Thousands of demonstrators from across the country gathered at the Lincoln Memorial in Washington, D.C., on Friday for a march against police brutality and racism. The demonstration was held on the 57th anniversary of the original March on Washington for Jobs and Freedom, the seminal civil rights and economic inequality march that culminated in Martin Luther King Jr.’s “I Have a Dream” speech.
Friday’s march continued a momentous summer of reckoning over racism dominated by protests against police brutality and white supremacy, which were catalyzed by the deaths of George Floyd, Breonna Taylor, Ahmaud Arbery and countless other Black people.
Protests swelled again this week, after police in Kenosha, Wisconsin, shot Jacob Blake, a 29-year-old Black man, seven times in the back, leaving him gravely wounded and paralyzed.
The Rev. Al Sharpton addressed the crowd flanked by people wearing masks that read “I can’t breathe,” the final words of Eric Garner, killed by police in New York; “good trouble,” the famous call of the late Rep. John Lewis to fight for justice; and “I will vote.”
“Even though we are here in the midst of a pandemic … we wanted to come to show … that enough is enough,” Sharpton said. “We come to let you know that we will come out by these numbers in the heat, that we will stand in the polls all day long.”
“It’s time we have a conversation with America,” the civil rights leader added. “About your racism, about your bigotry, about your hate, about how you would put your knee on our neck while we cry for our lives.”
The families of Blake, Floyd, Taylor and Arbery spoke at the march, as well as those of other Black people killed by police. A number of Democratic lawmakers, including Reps. Ayanna Pressley (Mass.), Karen Bass (Calif.) and Sheila Jackson Lee (Texas) also spoke.
George Floyd’s brother Philonise — donning a T-shirt that said “8:46,” the amount of time a white officer kneeled on his brother’s neck, killing him — broke down in tears when speaking about the recent shooting of Blake by police.
“Shot seven times man, with his kids,” Floyd said of Blake. “That’s painful.”
Blake’s father, Jacob, then spoke of the “two systems of justice” in the U.S.
“There’s a white system and there’s a black system,” Blake said, noting that his own father came to D.C. for a previous march against racism. “We’re tired. I’m tired of looking at cameras and seeing these young Black and brown people suffer. … We’re not taking it anymore.”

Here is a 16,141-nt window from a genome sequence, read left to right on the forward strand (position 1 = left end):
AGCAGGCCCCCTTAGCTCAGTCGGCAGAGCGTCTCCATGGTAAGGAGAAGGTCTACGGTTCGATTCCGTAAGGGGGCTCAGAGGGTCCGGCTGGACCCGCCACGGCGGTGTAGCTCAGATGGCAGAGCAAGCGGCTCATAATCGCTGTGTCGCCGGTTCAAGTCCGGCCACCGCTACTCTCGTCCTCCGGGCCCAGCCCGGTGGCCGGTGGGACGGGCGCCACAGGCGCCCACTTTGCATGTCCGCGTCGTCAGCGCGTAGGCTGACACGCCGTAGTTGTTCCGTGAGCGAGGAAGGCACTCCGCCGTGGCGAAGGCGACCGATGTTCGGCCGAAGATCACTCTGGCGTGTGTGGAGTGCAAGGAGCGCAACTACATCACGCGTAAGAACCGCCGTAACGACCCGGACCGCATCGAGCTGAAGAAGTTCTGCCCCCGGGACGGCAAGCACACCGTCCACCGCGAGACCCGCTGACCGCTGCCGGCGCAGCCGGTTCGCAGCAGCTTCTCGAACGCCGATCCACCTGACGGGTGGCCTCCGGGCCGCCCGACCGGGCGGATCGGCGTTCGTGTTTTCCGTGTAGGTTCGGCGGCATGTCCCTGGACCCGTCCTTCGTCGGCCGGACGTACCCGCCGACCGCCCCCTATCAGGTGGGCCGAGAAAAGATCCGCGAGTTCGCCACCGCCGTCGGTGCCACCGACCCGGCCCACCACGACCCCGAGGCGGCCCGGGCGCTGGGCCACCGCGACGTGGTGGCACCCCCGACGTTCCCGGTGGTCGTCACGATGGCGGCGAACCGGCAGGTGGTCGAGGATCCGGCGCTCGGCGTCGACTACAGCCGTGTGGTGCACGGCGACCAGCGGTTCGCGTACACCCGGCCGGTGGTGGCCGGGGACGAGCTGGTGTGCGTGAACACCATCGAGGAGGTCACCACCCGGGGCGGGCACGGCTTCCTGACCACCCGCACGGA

He then turned to the crowd and said, “No justice!” The crowd yelled back: “No peace!”
Crowds began lining the National Mall early Friday morning ahead of the 11 a.m. event.
Demonstrators followed COVID-19 precautions, including wearing masks and undergoing temperature checks at the march’s entry point.
Organizers initially anticipated as many as 100,000 participants, but later expected about half as many, due to pandemic travel restrictions and the District of Columbia’s rule that travelers from COVID-19 hotspots must quarantine upon arriving.
In addition to protesting racism and police violence and calling for criminal justice reform, the march, organized by Sharpton’s National Action Network, aimed to mobilize Americans to fill out the census and vote in the November elections.
Many of Friday’s speakers stressed the urgency of the election and urged attendees to combat voter suppression efforts and work to preserve the right to vote, illustrating how the march and the current moment are a continuation of the work of the previous generation of civil rights activists.
“Together, we are taking a stand, and we are taking a giant step forward ... on America’s rocky but righteous journey toward justice,” Martin Luther King III said.
“We need to vote as if our lives and our livelihoods, our liberties depend on it — because they do,” King added. “There is a knee upon the neck of democracy.”
At the end of the rally, the thousands gathered marched through the 90-degree heat to the Martin Luther King Jr. memorial.